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ORF3a mutation associated with higher mortality rate in SARS-CoV-2 infection

Our take —

This study explored the question of whether mutations in the SARS-CoV-2 genome were associated with higher mortality at a global scale. While this is an important question, there are several strong methodological flaws in this study that make it difficult to support the authors’ conclusion that mutations in ORF3a are associated with higher mortality. This does not mean that the mutation cannot be associated with higher mortality, only that this study does not provide evidence for this.

Study design

Ecological

Study population and setting

This study included COVID-19 incidence and mortality data from 23 countries with at least 20,000 cases as of May 2, 2020 (downloaded from www.worldmeters.info/coronavirus). The authors selected 15 of these countries for further analysis by identifying all countries in the bottom half of both infection and mortality rates (Saudi Arabia, Portugal, India, Peru, Russia, Turkey, Germany), and all countries in the top half of both infection and mortality rates (Mexico, Sweden, Netherlands, Belgium, Brazil, Iran, UK, Spain). The authors used publicly available genetic sequence data from these 15 countries (218 sequences in total) and compared observed mutations in the low and high infection/mortality groups.

Summary of Main Findings

The authors claimed an association of mutations in ORF3a in the SARS-CoV-2 with mortality during the pandemic. They did this by identifying several ORF3a mutations that occur only in sequences from high infection/mortality countries and not in the low infection/mortality group. They then performed epitope and structure prediction on the ORF3a protein with and without these mutations and found that the mutations lead to loss of B cell epitopes and altered protein structure.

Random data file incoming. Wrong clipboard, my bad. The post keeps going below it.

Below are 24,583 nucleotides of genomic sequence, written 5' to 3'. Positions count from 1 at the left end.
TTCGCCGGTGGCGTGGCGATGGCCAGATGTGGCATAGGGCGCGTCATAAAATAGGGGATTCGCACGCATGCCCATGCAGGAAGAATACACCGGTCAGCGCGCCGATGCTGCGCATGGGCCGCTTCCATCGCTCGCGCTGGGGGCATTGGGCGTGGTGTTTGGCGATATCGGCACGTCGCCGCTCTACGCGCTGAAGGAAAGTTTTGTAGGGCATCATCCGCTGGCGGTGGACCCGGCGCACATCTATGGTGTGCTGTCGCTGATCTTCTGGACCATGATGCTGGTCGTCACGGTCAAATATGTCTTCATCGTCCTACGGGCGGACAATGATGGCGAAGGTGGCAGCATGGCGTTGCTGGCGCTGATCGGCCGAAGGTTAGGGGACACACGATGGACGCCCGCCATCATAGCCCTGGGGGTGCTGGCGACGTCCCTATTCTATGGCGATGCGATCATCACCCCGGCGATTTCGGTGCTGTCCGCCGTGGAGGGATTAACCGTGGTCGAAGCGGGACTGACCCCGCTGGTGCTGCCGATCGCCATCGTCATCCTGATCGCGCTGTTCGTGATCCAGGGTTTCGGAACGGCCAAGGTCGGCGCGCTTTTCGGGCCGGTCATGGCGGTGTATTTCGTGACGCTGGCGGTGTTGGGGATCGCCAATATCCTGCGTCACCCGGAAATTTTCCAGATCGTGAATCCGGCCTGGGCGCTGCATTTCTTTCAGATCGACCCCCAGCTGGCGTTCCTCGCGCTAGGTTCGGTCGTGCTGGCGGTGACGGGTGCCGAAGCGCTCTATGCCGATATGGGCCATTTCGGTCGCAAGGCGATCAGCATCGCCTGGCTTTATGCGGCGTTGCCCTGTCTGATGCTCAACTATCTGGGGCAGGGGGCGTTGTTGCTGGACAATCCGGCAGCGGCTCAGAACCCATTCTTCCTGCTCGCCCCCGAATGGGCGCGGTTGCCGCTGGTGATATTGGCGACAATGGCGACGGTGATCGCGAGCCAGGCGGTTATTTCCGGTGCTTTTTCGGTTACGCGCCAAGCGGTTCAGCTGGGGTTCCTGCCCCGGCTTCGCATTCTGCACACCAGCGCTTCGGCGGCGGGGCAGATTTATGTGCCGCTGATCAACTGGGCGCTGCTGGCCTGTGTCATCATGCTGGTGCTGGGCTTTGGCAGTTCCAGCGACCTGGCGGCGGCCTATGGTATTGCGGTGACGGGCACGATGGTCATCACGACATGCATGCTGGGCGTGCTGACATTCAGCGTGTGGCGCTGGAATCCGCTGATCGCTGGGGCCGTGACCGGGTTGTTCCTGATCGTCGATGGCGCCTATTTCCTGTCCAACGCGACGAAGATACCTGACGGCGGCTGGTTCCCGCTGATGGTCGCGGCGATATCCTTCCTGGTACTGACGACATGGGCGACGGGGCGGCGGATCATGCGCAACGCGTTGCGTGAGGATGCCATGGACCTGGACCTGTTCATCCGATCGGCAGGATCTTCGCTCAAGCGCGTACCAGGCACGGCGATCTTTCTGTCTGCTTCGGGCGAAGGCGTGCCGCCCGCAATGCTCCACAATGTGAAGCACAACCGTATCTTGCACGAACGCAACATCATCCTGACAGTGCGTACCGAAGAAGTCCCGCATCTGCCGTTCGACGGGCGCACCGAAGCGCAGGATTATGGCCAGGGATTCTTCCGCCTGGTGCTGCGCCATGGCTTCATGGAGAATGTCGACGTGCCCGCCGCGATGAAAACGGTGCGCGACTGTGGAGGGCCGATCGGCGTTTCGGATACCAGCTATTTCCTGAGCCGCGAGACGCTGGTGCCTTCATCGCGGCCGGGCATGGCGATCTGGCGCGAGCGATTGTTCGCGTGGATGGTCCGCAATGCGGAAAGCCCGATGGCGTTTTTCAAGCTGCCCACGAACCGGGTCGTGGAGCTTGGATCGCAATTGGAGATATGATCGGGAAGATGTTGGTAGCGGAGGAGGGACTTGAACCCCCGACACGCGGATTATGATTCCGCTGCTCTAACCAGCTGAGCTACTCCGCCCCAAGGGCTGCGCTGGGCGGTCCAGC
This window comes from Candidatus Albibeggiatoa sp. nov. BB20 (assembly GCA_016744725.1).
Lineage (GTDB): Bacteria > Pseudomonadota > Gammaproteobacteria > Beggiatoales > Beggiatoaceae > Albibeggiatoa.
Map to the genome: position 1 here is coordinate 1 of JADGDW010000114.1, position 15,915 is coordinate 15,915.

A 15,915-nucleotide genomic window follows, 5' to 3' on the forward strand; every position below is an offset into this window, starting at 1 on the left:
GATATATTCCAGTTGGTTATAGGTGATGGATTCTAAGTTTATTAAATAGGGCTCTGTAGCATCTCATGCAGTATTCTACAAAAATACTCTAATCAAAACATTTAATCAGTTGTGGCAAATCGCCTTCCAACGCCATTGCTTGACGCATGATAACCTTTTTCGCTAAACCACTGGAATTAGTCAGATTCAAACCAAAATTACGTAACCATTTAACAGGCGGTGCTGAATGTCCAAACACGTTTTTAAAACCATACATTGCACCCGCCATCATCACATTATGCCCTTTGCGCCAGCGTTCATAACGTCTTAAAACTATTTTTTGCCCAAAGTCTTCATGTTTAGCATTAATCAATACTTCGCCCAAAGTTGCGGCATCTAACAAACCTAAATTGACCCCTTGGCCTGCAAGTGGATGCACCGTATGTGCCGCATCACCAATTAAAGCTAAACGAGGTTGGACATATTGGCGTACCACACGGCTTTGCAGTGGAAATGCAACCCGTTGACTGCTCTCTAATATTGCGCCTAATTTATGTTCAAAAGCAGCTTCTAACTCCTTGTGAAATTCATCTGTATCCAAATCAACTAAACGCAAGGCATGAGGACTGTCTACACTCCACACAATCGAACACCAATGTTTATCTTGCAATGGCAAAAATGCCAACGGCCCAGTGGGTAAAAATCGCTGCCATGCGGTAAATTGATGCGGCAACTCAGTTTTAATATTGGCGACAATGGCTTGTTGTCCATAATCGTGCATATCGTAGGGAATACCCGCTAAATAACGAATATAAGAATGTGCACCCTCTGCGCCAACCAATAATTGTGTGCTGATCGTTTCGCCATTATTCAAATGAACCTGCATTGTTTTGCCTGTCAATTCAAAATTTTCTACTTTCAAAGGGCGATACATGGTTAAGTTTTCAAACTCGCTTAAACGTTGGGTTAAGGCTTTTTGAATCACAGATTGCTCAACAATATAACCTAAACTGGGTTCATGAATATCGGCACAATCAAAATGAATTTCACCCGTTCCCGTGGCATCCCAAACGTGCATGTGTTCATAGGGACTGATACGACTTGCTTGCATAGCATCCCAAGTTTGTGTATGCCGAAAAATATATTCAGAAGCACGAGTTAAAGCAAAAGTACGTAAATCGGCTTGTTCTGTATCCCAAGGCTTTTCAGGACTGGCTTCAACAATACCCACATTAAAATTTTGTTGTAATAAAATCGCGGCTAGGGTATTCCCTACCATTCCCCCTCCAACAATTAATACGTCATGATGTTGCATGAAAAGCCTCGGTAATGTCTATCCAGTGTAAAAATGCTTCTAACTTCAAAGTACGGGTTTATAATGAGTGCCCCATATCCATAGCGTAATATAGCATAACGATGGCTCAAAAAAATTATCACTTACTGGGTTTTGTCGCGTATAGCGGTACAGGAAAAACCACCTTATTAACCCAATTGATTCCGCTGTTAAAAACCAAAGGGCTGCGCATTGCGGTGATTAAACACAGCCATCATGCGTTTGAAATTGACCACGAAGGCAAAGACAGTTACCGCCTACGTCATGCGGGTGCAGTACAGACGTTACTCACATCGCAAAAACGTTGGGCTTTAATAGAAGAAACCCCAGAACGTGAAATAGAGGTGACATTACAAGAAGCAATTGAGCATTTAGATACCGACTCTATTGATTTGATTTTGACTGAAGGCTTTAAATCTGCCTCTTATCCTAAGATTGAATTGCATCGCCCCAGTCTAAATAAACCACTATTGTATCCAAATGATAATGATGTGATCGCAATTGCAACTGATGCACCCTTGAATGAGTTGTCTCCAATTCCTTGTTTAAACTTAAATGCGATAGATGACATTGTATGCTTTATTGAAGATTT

Study Strengths

This study had many strong limitations that prevent valid conclusions.

Limitations

First, the researchers compared only low infection and low mortality countries to high infection and high mortality countries. To really understand mortality separately from infection, the authors would also have needed to consider the other combinations (low infection, high mortality and high infection, low mortality). Second, the authors assumed that the infection and mortality data is accurate and unbiased and does not suffer from selection bias or confounding such as quality of healthcare for infected individuals. Infection rates were calculated simply as total cases/total tests, which can be vastly skewed by testing rates in these countries. Without more information about testing availability in each country, the infection rate cannot be assumed to be correct. Third, the authors claimed that SARS-CoV-2 genetic diversity lead to varied clinical outcomes and used this to connect ORF3a mutations to mortality. While it is possible that some variants may have lead to varied outcomes, it is faulty to assume that all changes lead to changed clinical outcomes. Indeed, several large studies (e.g., published analyses from the COG-UK consortium) have so far shown no clear correlation between already-observed diversity and clinical manifestation of SARS-CoV-2 infection. Finally, this analysis was based on only 218 publicly available genomes spanning an unknown timeframe. Biases and discrepancies in the amount of sequence data available from each country (and when these sequences were collected) may have affected the number of mutations accumulated, so it is unfair to state that not observing a mutation in this small data set means it was never observed in a particular country.

Value added

This paper is problematic in its potential for bias and as such, should be approached with skepticism.

This review was posted on: 3 January 2021